A passion project telling the story of literary icons of the Brontë family. Actors do their best but this “storm” (another meaning of the world brontë), brings no thunders.
The tale of 4 siblings
The tale of 3 Brontë sisters and their brother is already some kind of a stage classic. Their biography has been made into countless plays and, rock’n’roll extravaganza (Dizzy Miss Lizzie’s Roadside Revue Presents ‘The Brontës) even a rock musical (Wasted). The biography of Charlotte, Ann, Emily, and Bramwell delivers complex material for all kinds of shows, that’s for sure.
“The Brontës: A Musical” sheds the light on just a couple of distinct events in the lives of the family, specifically the ones that lead to the creation of sister’s most famous novels, creating their aliases and eventually, uncovering their true identities. All this was accompanied by Charlotte and Emily’s academic stay in Brussels, heartbreaks, and a slowly developing opium and alcohol addiction of Bramwell.
Diving deeper into the gender roles and social issues of the XIX c.
I was glad to hear that there was quite some focus on gender roles and how difficult it has been for the Brontës to publish their books – after all, it was not perceived as “moral” for ladies to write stories like “Wuthering Heights” and “Jane Eyre”. Their novels examined subject matter which was “unfeminine” for their early Victorian readers: sexual passion, slang, alcoholism, domestic abuse, and violence. So by using masculine pseudonyms of Currer, Ellis, and Acton Bell, the ladies protected themselves and their family. This whole issue is well-highlighted in the play and is one of the parts I enjoyed the most.
4 fantastic young leads
The 4 leads give it their all. Charlotte (Anya Williams), the longest-living sibling, acts almost as the story’s narrator. She’s both serious and easily swayed by emotions, which creates an interesting, complex character. Anne (Emma Cobby) is the realist and the emotional support of the group. Emily (Megan Henson) seems the most responsible and naturally caring towards her brother. Bramwell (James Tudor Jones) is easily emotions-driven and, after his heartbreak, never really returns to being truly himself. I sensed some great chemistry between the leads, and it felt like they all genuinely treated this show as a passion project rather than just another show.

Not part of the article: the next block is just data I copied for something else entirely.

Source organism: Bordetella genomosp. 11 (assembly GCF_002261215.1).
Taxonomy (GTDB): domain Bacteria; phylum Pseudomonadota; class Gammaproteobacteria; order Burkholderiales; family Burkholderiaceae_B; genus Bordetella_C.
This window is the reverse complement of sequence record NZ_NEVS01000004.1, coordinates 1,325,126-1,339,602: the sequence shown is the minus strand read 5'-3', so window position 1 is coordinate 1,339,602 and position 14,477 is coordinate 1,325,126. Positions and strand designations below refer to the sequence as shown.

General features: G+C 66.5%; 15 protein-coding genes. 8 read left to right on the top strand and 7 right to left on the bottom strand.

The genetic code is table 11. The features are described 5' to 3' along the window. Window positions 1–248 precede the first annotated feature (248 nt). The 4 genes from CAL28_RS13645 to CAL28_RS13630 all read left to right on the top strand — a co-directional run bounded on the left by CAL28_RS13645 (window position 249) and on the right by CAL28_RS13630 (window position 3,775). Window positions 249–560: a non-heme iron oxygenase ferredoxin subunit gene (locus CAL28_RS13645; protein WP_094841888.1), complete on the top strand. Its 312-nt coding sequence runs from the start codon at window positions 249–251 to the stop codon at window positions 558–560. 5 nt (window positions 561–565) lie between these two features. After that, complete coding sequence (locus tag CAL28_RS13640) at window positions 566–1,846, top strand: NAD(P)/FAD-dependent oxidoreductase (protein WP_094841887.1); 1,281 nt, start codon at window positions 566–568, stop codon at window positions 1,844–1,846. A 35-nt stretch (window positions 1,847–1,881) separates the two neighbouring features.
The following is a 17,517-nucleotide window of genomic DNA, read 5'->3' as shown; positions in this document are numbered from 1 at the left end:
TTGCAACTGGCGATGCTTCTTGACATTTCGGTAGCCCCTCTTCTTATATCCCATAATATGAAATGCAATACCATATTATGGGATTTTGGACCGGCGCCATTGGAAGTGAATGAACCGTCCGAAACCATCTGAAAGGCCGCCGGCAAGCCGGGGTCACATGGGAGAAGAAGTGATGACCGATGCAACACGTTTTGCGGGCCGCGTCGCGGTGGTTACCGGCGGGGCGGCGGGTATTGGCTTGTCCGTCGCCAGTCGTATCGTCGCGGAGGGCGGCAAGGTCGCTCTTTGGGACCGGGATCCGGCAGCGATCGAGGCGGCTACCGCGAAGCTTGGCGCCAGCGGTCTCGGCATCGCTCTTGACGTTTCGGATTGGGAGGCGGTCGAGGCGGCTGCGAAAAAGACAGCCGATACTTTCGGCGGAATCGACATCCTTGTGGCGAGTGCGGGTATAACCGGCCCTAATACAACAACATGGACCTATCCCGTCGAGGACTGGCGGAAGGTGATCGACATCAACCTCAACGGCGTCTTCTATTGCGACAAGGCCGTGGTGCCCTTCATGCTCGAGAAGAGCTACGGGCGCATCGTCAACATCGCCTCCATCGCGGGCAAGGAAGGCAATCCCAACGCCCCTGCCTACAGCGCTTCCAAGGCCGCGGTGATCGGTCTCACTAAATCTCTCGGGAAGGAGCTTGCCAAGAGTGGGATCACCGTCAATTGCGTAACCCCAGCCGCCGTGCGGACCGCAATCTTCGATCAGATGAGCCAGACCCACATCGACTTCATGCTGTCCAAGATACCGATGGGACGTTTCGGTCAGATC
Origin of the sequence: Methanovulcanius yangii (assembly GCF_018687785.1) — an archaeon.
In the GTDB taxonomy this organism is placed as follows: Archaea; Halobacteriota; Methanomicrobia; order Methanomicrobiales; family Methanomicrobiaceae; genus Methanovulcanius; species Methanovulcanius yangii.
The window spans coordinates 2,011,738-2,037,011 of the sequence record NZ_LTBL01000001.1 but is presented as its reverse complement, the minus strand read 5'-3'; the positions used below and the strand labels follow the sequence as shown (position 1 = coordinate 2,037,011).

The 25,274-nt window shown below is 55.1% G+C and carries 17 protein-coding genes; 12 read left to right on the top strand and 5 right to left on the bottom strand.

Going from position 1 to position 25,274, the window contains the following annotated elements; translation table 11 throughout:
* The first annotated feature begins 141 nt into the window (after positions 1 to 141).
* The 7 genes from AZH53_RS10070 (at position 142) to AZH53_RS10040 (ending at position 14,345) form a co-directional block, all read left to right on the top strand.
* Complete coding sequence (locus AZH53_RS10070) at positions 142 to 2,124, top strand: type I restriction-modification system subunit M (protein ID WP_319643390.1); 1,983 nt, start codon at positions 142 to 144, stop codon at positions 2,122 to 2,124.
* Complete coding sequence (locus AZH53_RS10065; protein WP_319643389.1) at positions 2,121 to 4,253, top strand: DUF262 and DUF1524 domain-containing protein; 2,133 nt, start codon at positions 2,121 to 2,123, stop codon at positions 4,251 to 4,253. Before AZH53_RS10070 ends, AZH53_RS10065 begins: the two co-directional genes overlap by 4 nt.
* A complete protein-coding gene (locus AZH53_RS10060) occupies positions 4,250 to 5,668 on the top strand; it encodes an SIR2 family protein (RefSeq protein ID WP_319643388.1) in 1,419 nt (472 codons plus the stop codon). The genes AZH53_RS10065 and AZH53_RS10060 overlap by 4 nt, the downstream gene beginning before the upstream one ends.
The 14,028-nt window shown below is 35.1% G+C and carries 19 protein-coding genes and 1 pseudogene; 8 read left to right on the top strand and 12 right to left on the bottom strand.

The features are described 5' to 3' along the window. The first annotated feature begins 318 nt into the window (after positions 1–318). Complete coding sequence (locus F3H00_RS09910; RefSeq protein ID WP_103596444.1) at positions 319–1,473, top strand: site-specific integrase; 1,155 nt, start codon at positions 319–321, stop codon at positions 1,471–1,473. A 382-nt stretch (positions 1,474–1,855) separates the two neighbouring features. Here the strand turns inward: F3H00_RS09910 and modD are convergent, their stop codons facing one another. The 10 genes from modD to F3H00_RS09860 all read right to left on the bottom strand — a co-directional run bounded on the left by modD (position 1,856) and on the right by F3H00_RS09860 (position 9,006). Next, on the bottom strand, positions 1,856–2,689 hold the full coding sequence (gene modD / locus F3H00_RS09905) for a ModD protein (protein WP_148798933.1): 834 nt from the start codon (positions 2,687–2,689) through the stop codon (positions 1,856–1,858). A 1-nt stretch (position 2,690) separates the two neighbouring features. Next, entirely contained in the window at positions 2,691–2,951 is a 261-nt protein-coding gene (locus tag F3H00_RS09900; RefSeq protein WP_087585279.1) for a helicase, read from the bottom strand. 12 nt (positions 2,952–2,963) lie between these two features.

The ensemble does a great job portraying an array of characters and adding the comedy factor to the play. My favourite of the group has been Kevin Murphy – his moments of “reading letters” to the Brontës had a slight tendency to almost resemble the style of King George from “Hamilton” at times (fantastic!).
Not yet a perfect play
The play has a lot of potential, but there are some gaps that I would still focus on improving. The stage movement, needs a bit of work – quite some scenes were staged in an undemanding way, with one person talking and everyone else just frozen on the stage, looking.
The stage setting is simple, yet very books-focused: there’s a setup of two rooms, with the ever-present books visible. Present in the back of the stage is also the copy of the famous family portrait painted by Bramwell (the original can be seen in the National Portrait Gallery), and we see how the painting first showcases all 4 siblings, but eventually, the author paints himself out. There’s a projection on the wall above the stage, but due to strong lighting, it keeps on looking either blurry or too bright to properly see what’s visible there – such a shame!
My biggest issue with the show is the music layer. Generally, songs in musicals are meant to push the action forward. In the case of “The Brontës: A Musical”, sometimes songs simply repeat or amplify what you’ve already seen before. An example could be Charlotte’s song at the end of act one, when she just summarises her own story so far, without adding much added emotional value to it. In general, the music arrangements seem a bit disjointed from the lyrics and voices. I found myself thinking that if the play was just a drama, without the music, I would probably enjoy it more.
Unfortunately, on an opening evening, there were some technical issues with microphones being either too sensitive or not working at all, which especially at the beginning of the play, made certain lyrics difficult to understand.
The show has lots of potential, and with a cast like this, could be substantially improved. However, for now, it just doesn’t deliver the “oomph” I was expecting from a show based on such solid material as the biography of the famous siblings.
Written by Katie Palmer, Lucas Tahiruzzaman Syed & Sarah Zeigler
Directed by Victoria Hadel
until 20th August 2022
PR Invite – all opinions are my own.